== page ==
16th Annual Fall Ethics Symposium focuses on ethics and the city


Hannah Villarreal

The 16th Annual Fall Ethics Symposium will be having multiple events this year. The first event was held on Sept. 29, and this year’s symposium will focus on ethics and the city.

The 16th Annual Ethics Symposium: Ethics and the City is hosting multiple events this year. The first event was held on Sept. 29 from 1 to 2:30 p.m.
The Ethics Symposium is a co-production of Cosumnes River College and the Sacramento State Center for Practical and Professional Ethics.
Richard Schubert, the executive director of the Fall Ethics Symposium, has been involved with the symposium since its creation in 2005.
Schubert said this year’s symposium is dedicated to looking into ethics, cities, housing, gentrification, the gig economy and equity.
“This year, we’re looking at ethics and the city,” Schubert said. “Much of the program is focused on issues around housing and equity, but we’re also looking at some other issues at the intersection of ethics and the urban.”
Schubert said the symposium brings in national and international scholars to discuss these topics and issues in order to provide students with an academic conference experience.
“They’re an opportunity for our entire academic community, especially our students, to enjoy scholarly and academic exchange outside the classroom,” Schubert said.
The Institute for Humane Studies has been sponsoring the Ethics Symposium since 2014.
Schubert said the events will be held over Zoom webinars with a Q&A opportunity for the audience members once the speaker and formal respondents are finished.
Honors students participate in the event as formal respondents for the speakers. Once the speakers are done with their piece, honors students will respond with comments, questions and/or challenges to the speaker’s argument.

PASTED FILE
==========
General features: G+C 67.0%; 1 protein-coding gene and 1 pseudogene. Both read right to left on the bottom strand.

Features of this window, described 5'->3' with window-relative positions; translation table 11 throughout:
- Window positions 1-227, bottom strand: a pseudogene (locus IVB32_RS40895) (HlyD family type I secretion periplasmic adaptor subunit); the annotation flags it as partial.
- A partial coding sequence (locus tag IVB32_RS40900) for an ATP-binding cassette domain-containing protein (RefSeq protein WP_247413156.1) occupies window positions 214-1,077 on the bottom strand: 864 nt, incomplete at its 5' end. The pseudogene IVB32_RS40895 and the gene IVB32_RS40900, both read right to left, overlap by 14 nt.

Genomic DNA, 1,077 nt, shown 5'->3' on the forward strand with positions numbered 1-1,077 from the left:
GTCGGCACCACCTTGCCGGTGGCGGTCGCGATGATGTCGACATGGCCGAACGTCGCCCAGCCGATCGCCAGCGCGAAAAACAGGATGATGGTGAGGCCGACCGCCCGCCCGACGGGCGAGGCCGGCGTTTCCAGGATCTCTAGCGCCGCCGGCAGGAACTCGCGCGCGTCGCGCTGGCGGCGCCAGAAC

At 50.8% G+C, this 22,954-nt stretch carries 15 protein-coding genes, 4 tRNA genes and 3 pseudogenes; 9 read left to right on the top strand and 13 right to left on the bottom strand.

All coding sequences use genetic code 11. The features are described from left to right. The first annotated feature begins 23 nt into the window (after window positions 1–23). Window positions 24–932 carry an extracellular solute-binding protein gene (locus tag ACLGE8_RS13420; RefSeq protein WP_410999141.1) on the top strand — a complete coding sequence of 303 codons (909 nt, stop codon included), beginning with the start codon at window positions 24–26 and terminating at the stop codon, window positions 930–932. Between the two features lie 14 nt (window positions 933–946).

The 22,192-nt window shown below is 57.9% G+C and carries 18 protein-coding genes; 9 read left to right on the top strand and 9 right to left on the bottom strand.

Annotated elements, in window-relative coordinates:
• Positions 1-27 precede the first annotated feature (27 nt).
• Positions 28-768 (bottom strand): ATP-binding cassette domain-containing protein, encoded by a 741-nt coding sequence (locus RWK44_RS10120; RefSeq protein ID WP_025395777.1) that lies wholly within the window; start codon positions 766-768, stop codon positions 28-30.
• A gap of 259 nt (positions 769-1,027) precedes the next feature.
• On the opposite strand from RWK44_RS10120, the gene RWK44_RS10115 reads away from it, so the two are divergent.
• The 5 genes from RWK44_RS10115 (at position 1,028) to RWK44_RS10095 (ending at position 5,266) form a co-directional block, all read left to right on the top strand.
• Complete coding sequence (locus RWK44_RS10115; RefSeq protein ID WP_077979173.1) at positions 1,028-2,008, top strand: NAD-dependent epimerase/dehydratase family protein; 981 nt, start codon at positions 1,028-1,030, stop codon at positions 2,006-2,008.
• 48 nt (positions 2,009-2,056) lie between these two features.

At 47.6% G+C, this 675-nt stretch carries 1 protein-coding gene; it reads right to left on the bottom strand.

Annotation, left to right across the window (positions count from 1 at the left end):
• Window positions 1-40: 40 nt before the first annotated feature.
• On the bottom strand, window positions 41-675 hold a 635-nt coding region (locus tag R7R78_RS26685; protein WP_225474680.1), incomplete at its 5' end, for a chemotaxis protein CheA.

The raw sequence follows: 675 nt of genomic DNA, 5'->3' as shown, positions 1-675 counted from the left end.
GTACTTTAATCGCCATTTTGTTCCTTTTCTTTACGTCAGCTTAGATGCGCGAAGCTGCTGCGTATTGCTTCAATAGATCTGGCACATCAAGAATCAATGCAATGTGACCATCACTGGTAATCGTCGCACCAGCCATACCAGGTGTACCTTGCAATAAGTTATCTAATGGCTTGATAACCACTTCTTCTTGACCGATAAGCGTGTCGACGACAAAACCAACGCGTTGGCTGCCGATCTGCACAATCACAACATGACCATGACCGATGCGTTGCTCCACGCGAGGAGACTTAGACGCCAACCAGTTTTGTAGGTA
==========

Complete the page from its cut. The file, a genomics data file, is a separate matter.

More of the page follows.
The Honors program at CRC provides enhanced general education study opportunities for students. Participation in the program also gives students access to enhanced career and academic advice, supports transfer (to universities) and provides scholarship opportunities to select colleges and universities.
Schubert said the ethics symposium is an event that honors students are encouraged to participate not only because of the academic opportunity, but because it will help them stand out for university transfer applications.
Once the honors students are finished, the Q&A opportunity is opened up for audience members, and mediators of the webinar will ask questions from the Q&A chat.
Ilea Farrel, a 19-year-old English literature major, is an honors student and formal respondent for this year’s ethics symposium.
Farrel said she had participated in the ethics symposium in the previous year.
“I got invited last year to participate in the symposium and I was a student respondent last year too,” Farrel said. “It was really cool to be able to see different professors talk about things that they’re passionate about.”
Since participating, Farrel said her favorite speaker was Bryan Caplan, an economics professor at George Mason University in Virginia, who discussed economics and higher education.
“I listened to another professor and he was talking about economics and how he didn’t feel as if people should be forced to go into higher education and go to college right after high school,” Farrel said.
She also said she enjoyed Caplan the most because she related to the subject he was discussing.
This year, Farrel said she was most excited to hear Paola Suarez, an economics professor at Seton Hall University.
“I’m most excited for the event I’m participating in because I got to pick which one I could respond to,” Farrel said. “That one is Paola Suarez, she’s talking about women and the gig economy.”
The first event of the Ethics Symposium was dedicated to Cities and the Possibility of Inclusive Freedom. Ryan Muldoon, an associate professor of philosophy at the University of Buffalo in New York, discussed the different aspects of freedom (and the restrictions) between living in the rural, suburbia, and the urban (cities).
“This conception of freedom focuses on the ways in which you can expand your options rather than protect it from contraction,” Muldoon said. “If we focus on this positive aspect of freedom, I think we can try to spend time thinking about what creates additional options for ourselves, and I think the answer is that other people do that. Cities make us richer because of the other people in them.”
The last two events will be held on Tuesday and Wednesday from 10:30 a.m. to 12 p.m.
The events can be found on Sac States’ Center for Practical and Professional Ethics website.